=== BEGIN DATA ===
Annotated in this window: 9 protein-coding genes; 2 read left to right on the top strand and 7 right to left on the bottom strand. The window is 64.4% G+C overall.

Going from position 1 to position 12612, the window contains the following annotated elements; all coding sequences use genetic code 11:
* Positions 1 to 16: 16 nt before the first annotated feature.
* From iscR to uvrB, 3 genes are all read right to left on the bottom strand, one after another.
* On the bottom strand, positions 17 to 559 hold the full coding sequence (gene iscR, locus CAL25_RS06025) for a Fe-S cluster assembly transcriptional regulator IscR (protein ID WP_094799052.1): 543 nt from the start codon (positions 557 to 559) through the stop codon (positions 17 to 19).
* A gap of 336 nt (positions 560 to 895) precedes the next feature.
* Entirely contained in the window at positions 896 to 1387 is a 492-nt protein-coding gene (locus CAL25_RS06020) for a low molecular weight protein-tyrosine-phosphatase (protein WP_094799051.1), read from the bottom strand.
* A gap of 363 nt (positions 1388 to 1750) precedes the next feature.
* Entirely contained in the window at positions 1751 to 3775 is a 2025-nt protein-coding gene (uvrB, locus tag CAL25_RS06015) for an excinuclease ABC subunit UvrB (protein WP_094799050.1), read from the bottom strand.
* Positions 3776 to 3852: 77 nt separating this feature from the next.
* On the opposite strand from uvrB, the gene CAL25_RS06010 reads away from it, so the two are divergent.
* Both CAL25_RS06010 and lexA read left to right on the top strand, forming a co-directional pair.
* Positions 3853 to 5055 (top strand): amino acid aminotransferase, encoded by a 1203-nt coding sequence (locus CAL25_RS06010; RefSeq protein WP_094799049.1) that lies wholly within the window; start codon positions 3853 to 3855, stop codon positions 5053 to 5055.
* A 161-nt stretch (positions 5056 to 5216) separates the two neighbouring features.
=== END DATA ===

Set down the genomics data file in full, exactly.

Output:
Annotated in this window: 9 protein-coding genes; 2 read left to right on the top strand and 7 right to left on the bottom strand. The window is 64.4% G+C overall.

Going from position 1 to position 12612, the window contains the following annotated elements; all coding sequences use genetic code 11:
* Positions 1 to 16: 16 nt before the first annotated feature.
* From iscR to uvrB, 3 genes are all read right to left on the bottom strand, one after another.
* On the bottom strand, positions 17 to 559 hold the full coding sequence (gene iscR, locus CAL25_RS06025) for a Fe-S cluster assembly transcriptional regulator IscR (protein ID WP_094799052.1): 543 nt from the start codon (positions 557 to 559) through the stop codon (positions 17 to 19).
* A gap of 336 nt (positions 560 to 895) precedes the next feature.
* Entirely contained in the window at positions 896 to 1387 is a 492-nt protein-coding gene (locus CAL25_RS06020) for a low molecular weight protein-tyrosine-phosphatase (protein WP_094799051.1), read from the bottom strand.
* A gap of 363 nt (positions 1388 to 1750) precedes the next feature.
* Entirely contained in the window at positions 1751 to 3775 is a 2025-nt protein-coding gene (uvrB, locus tag CAL25_RS06015) for an excinuclease ABC subunit UvrB (protein WP_094799050.1), read from the bottom strand.
* Positions 3776 to 3852: 77 nt separating this feature from the next.
* On the opposite strand from uvrB, the gene CAL25_RS06010 reads away from it, so the two are divergent.
* Both CAL25_RS06010 and lexA read left to right on the top strand, forming a co-directional pair.
* Positions 3853 to 5055 (top strand): amino acid aminotransferase, encoded by a 1203-nt coding sequence (locus CAL25_RS06010; RefSeq protein WP_094799049.1) that lies wholly within the window; start codon positions 3853 to 3855, stop codon positions 5053 to 5055.
* A 161-nt stretch (positions 5056 to 5216) separates the two neighbouring features.